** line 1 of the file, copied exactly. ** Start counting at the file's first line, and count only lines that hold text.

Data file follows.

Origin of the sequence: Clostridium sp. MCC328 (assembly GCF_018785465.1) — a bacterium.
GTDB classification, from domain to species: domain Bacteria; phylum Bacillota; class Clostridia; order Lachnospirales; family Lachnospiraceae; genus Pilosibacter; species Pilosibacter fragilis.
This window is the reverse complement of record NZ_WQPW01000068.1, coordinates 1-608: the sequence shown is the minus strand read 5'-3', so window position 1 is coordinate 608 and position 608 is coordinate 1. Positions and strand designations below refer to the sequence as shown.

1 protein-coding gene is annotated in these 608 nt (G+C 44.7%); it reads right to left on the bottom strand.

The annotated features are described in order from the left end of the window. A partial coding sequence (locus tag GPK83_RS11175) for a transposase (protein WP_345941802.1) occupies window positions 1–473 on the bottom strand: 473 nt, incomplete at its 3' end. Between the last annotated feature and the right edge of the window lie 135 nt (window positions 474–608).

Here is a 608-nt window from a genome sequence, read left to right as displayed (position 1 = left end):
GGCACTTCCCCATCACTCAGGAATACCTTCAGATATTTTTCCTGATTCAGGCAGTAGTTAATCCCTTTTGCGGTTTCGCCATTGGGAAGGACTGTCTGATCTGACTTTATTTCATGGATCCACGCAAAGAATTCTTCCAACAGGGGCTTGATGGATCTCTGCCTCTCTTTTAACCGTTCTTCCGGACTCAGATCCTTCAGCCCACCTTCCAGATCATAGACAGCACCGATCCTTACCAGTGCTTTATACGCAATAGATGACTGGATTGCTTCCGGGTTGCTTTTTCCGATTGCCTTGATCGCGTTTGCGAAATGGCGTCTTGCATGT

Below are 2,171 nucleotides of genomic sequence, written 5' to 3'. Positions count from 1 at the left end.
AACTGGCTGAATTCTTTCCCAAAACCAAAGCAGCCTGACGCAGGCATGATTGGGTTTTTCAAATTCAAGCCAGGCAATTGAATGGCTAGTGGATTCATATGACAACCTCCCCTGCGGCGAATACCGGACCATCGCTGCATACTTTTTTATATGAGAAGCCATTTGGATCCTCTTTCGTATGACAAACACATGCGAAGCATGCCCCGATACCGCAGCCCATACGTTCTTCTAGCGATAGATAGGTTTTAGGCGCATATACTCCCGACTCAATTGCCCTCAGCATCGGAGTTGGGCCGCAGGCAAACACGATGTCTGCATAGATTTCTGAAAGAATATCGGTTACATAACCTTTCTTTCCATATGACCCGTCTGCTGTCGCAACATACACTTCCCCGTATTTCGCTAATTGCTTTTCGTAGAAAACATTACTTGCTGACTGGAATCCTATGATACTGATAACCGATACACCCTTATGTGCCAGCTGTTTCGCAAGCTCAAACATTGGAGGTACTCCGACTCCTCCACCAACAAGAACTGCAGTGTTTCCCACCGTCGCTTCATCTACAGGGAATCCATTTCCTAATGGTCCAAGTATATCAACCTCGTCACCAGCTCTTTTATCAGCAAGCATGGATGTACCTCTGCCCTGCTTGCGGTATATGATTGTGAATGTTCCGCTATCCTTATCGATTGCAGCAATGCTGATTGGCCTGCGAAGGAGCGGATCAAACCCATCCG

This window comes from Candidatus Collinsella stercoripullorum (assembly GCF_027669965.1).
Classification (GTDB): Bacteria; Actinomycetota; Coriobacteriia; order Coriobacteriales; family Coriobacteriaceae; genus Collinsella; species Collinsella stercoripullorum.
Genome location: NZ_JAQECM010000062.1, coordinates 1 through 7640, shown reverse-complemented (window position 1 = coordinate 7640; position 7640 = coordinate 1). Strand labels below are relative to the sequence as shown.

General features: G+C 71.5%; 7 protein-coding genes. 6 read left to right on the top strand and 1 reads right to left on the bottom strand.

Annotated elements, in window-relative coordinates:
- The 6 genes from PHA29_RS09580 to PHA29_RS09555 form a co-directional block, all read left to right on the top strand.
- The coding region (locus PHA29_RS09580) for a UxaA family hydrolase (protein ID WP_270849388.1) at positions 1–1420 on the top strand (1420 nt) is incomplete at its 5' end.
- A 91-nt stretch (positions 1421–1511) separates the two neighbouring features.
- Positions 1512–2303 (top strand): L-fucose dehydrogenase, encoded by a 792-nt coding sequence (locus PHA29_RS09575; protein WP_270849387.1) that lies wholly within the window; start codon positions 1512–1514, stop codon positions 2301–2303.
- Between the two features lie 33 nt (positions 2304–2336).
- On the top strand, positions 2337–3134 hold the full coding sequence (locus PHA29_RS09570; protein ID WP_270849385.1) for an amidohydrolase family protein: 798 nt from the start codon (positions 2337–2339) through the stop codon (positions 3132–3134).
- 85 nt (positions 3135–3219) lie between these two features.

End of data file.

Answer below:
Origin of the sequence: Clostridium sp. MCC328 (assembly GCF_018785465.1) — a bacterium.